There’s right Googling, and there’s wrong Googling

There’s right Googling, and there’s wrong Googling.
There are a couple of fun stories making the rounds today about our friend, the Web, and research. It seems the producers of the upcoming NBC sweeps disaster miniseries 10.5 have a few scientists ruffled, because nobody contacted them about the veracity of the plot. Seismologists told the Associated Press that the idea is preposterous.

The faults that underlie California would not be capable of generating such a huge temblor, experts said. Such a quake could be theoretically possible elsewhere, but the largest earthquake in recorded history was a magnitude 9.5 off Chile in 1960.

“The production is blatantly inconsistent with everything we know about earthquakes,” said Lucy Jones, scientist in charge of the U.S. Geological Survey office in Pasadena. “It’s complete science fantasy, but as long as people know that nothing about it could be true, they can sit back and enjoy it.”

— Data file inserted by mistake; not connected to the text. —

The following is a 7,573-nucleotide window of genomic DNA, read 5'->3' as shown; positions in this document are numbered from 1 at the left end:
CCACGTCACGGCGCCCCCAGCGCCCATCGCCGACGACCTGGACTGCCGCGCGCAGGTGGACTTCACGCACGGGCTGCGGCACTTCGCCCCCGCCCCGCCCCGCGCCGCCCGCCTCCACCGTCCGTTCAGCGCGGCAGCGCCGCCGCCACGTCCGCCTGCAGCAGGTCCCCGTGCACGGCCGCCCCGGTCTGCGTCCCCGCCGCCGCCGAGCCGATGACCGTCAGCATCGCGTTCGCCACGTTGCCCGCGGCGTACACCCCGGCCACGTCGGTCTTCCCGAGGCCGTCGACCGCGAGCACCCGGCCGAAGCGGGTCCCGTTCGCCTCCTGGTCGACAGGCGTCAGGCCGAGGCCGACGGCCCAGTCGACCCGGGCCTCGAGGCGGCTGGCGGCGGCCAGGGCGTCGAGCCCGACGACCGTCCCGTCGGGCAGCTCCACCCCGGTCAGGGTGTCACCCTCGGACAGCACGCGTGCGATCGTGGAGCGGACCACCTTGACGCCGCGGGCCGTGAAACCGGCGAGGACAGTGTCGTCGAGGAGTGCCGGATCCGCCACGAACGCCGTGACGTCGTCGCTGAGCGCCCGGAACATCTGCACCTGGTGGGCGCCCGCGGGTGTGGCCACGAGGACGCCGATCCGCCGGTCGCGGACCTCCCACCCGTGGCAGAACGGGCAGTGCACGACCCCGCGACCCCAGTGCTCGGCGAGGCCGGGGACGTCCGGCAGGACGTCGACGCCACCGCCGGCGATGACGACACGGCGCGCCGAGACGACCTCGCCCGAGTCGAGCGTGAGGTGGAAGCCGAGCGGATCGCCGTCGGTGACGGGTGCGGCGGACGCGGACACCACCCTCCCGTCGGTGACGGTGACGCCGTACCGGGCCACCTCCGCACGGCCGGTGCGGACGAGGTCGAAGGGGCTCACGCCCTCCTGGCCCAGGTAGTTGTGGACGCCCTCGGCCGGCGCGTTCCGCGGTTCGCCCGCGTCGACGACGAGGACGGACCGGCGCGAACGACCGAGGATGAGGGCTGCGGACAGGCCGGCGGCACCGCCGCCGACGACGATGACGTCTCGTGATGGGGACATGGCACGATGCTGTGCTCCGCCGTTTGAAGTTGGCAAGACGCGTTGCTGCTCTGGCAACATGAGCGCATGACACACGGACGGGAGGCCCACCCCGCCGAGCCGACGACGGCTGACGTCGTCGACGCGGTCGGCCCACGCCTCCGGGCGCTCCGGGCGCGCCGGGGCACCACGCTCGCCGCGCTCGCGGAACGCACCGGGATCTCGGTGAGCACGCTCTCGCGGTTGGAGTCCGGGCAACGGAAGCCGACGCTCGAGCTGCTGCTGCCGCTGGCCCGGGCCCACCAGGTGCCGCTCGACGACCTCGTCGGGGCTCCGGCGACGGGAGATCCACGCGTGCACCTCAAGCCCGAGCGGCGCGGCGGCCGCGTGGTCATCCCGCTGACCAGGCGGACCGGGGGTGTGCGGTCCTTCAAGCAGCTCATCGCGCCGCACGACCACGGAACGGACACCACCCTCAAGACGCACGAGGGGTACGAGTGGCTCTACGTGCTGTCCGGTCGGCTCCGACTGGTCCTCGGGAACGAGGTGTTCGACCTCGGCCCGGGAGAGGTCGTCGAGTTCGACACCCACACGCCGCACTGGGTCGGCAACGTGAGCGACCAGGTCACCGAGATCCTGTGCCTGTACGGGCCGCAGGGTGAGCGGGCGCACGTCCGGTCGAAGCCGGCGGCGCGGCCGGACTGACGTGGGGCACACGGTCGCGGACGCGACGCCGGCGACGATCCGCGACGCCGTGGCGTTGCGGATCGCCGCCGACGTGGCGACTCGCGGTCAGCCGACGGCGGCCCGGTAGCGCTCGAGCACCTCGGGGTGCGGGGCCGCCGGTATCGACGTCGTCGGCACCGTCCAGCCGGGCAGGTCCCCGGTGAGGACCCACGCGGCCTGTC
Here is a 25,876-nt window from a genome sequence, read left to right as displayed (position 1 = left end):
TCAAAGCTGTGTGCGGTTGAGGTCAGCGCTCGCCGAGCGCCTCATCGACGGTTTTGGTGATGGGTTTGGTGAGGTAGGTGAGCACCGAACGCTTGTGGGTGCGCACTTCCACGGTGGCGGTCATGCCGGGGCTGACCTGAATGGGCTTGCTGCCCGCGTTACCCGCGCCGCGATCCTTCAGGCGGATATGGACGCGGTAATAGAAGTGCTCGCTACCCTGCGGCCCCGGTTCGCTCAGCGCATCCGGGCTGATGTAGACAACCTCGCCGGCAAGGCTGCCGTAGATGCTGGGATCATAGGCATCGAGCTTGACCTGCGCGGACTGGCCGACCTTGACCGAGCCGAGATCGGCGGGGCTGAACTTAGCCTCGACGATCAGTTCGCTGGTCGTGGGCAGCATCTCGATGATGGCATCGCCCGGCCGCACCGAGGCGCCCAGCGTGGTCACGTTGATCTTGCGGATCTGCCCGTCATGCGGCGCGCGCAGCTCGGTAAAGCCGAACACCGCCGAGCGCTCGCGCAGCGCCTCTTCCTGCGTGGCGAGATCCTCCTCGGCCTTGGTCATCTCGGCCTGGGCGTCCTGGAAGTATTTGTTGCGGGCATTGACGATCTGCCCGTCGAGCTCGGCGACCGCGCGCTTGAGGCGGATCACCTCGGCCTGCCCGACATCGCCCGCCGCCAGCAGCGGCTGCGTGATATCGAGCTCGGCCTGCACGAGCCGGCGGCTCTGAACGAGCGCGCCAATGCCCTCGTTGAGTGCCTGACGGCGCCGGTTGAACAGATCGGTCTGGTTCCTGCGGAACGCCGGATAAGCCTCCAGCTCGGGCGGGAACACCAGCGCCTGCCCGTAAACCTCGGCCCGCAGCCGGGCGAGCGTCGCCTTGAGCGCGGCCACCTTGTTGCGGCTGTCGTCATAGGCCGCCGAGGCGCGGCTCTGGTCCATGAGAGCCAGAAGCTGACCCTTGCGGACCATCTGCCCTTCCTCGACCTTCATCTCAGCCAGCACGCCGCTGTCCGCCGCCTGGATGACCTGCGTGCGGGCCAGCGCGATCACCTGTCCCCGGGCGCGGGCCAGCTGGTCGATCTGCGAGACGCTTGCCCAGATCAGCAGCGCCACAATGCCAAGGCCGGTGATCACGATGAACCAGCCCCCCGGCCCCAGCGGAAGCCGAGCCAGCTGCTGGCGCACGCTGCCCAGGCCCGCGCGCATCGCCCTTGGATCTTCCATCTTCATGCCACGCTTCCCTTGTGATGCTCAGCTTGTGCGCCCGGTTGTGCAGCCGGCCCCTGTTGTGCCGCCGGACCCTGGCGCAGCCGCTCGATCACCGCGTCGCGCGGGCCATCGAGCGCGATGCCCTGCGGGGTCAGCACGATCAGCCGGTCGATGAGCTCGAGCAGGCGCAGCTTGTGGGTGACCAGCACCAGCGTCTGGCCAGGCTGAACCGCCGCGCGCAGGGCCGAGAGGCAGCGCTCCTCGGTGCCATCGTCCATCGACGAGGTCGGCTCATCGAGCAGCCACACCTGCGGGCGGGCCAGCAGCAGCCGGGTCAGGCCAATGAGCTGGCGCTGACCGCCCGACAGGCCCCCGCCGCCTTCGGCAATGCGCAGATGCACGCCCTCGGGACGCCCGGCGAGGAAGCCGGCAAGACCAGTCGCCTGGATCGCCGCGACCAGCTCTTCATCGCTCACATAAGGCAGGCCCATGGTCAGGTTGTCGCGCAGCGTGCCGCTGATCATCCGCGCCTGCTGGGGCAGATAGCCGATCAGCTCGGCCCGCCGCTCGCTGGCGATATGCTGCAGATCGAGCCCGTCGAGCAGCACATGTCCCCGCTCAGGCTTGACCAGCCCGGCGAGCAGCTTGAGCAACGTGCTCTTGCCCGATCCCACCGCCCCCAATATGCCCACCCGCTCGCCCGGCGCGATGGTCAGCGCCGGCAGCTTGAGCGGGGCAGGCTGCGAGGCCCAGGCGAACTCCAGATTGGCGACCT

But here’s the best part.
Asked whether he consulted scientists in developing the project, (Executive Producer Howard) Braunstein said: “Not really. We went on the Internet for backup research.”
Oops! Meanwhile, Poynter’s Amy Gahran correctly asks why it took a citizen to Google the names of 3 school superintendent candidates and not the Fort Collins Coloradoan, which reported the story yesterday. Sigh.

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